<>But is it Fair? Faith Communities and Social Justice edited by Neil Darragh and published by Accent Publications (Launched at Connolly Hall, 6.00 4 April, 2014).
Keywords: Political Economy & History; Social Policy;
I am not sure an economist should be launching this book. While economists are often treated as today’s secular theologians to be consulted by the public, there is a very important difference between economists and conventional theologians. Economists get absolutely no training in ethics. Indeed the profession prides itself on being value free. What actually happens is that the economists’ advice is usually based on their personal values which they may not even be aware of and which do not always align with the values of the general public.
What economists ought to be doing is listening carefully to people to try to assess their values and goals; and to respond by setting out the options available – including the downsides. They should be listening counsellors rather than pontificating theologians.
It is in this spirit I am to launch this book of essays by 36 people, setting out their beliefs about how fair New Zealand society is. The writers are from the faith communities. Their diversity is admirable; there is a wide variety of Christians and contributions from a Jew and Moslem. They come from a variety of backgrounds ranging from ministers of religion to those who are directly supporting the underprivileged or who are teaching. Yet their vocations are essentially religious; I could not help noticing a number were retired priests, who were still pursuing the vocation of their working life. (There are not many economists who do.)
Their basic conclusion is to answer But is it Fair? with a ‘probably not’ or ‘certainly not’ when referring to society as a whole. To find their precise reasons, you will have to read the individual essays yourself. Some set standards of social justice from their faith, others talk about their experiences, although in every essay each perspective informs the other.
I suggest, however, you don’t read them all at one sitting. It might be best to read one a day and ponder on it, like some people do with sacred texts. And don’t give up – there are some strong contributions towards the end of the book. You would not want to miss them.
As an economist I am acutely aware that many of the prescriptions for improving fairness have little to do with conventional economics. Others do. For instance the market economy is based on competition. Perhaps that undermines some of the values advocated in the book, like cooperation, trust and decency. There is a sort of Gresham’s law (that’s an economist’s principle) in which quality values are driven out by competition.
Why do we encourage market competition? The economic justification is that it maximises material output. Less aggression probably means a lower material standard of living but it also probably means less stress in life. I notice some of the talented contributors to the book have given up higher paid jobs to pursue their vocation (although I doubt there has been much reduction in stress). Ultimately we need a society in which everyone does that, aiming for a lower standard of living. .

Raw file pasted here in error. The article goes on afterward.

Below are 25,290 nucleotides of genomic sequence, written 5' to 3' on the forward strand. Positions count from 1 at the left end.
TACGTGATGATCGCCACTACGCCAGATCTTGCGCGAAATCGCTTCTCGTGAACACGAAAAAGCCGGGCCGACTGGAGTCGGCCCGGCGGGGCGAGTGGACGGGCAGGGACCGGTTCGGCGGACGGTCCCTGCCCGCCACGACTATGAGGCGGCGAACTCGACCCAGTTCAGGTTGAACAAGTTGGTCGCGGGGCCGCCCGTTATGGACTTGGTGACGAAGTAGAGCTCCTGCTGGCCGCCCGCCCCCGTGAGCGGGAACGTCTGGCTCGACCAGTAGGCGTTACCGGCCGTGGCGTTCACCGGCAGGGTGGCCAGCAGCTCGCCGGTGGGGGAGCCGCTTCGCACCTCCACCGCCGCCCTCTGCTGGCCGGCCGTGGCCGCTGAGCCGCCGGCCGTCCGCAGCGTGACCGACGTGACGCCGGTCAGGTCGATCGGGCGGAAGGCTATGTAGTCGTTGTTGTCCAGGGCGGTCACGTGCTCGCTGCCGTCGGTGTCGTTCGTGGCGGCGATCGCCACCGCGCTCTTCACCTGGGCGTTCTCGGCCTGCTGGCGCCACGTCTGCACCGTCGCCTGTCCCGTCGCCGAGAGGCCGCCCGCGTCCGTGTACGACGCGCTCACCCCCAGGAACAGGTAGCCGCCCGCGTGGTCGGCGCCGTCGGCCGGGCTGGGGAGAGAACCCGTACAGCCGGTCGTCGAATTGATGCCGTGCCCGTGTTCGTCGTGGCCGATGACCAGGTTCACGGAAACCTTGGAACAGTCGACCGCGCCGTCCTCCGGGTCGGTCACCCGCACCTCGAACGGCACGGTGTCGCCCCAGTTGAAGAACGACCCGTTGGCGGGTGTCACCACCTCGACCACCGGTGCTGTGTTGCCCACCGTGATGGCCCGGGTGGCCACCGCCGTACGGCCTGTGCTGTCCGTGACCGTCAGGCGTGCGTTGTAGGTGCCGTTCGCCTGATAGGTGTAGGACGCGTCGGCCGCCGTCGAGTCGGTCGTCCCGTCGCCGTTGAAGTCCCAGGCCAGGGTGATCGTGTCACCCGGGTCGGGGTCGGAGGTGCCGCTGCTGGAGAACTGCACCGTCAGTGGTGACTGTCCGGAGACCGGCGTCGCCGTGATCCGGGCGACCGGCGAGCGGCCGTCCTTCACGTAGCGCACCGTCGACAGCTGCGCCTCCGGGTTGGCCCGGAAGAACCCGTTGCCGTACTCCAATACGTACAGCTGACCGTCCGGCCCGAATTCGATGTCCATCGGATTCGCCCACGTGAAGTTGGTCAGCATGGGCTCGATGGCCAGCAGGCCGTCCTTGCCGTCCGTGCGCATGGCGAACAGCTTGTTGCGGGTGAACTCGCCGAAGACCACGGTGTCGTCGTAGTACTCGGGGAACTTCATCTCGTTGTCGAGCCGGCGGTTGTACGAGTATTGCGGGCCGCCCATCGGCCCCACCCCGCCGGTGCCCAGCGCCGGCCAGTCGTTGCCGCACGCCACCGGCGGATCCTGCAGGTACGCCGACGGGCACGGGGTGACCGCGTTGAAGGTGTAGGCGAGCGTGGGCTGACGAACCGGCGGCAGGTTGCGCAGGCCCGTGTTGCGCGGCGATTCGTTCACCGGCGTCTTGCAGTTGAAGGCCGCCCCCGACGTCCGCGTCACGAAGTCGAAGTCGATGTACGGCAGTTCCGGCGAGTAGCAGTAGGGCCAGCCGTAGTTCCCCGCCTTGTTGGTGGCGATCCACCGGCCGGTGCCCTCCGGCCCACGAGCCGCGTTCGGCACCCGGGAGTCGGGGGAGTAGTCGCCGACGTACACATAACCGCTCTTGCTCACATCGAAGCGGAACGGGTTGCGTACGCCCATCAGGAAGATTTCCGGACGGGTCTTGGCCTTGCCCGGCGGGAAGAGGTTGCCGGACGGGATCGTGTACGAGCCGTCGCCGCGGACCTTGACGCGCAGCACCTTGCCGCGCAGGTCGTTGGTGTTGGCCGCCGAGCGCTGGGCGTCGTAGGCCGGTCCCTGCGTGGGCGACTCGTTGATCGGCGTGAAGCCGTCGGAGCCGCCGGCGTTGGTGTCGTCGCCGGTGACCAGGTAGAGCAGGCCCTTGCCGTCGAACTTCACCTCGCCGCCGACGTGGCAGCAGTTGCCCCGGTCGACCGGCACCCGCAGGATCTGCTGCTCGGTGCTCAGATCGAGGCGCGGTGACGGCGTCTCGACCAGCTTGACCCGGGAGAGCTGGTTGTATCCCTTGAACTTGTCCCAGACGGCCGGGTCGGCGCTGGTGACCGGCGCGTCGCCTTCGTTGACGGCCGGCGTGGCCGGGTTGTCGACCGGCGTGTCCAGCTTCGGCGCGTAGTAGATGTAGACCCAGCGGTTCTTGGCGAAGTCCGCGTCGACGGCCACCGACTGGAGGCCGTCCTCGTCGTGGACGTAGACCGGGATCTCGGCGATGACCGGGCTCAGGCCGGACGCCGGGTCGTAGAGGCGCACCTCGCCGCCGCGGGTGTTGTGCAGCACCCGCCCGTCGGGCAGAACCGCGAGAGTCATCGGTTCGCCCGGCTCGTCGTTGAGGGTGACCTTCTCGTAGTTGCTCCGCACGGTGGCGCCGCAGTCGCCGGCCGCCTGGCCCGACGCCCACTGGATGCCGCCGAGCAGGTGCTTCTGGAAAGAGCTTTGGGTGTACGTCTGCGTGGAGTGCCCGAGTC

In fact most New Zealanders have a sufficient material standard of living but does it increase their welfare – their happiness? Their aim is to have a higher income than others in order to be higher in the social pecking order. The economy is driven not so much by the deadly sin of greed; but by the equally deadly sin of envy.
Yet, as many of the authors argue, there is a group in society who have insufficient. Not everyone should restrain their demands for higher material consumption. Perhaps some of us should give up a bit more to enable others to have a more realistic standard of living.
An economist can help articulate the policies which would better meet such goals, but note that I have slipped in the assumption that to make some people better off in material terms others have to be worse off. (That may not be true in spiritual terms.)
Material tradeoffs are at the heart of economics. They are actually consequences of the laws of thermodynamics; you don’t get anything in this material world for nothing. It’s too easy to propose policies making some people better off while ignoring that others will be worse off. Almost certainly everybody in this room will have to take a material hit if we want to address honestly the needs of the poorest.
But I am drifting away from the logic of the book , nicely summarised by the eleven principles enunciated by the New Zealand Catholic Bishops conference. However they are universal enough for Protestants, Jews, Muslims, Buddhists, Hindus or whatever, although each may wish to articulate them slightly differently.
The eleven principles are:
Respect of Life;
The Common Good;
Preferential Protection for the Poor and Vulnerable;
Universal Destination of Goods;
I suggest you write out the list, change the terminology if you like, put one copy on your fridge and use the other as a bookmark. You will find they illuminate almost every page.
Oh, make a third copy to give to your friendly economist or politician. Tell her or him that is how society should be organised and ask them to think about how to do it better.
So let me conclude by congratulating Neil Darragh, his co-authors and those who produced the book and urge you to purchase a copy. Don’t just leave it on a shelf. Read it, discuss it with friends, share it, try to follow the lessons it advocates, keep reading it until it falls to pieces. Then buy another copy.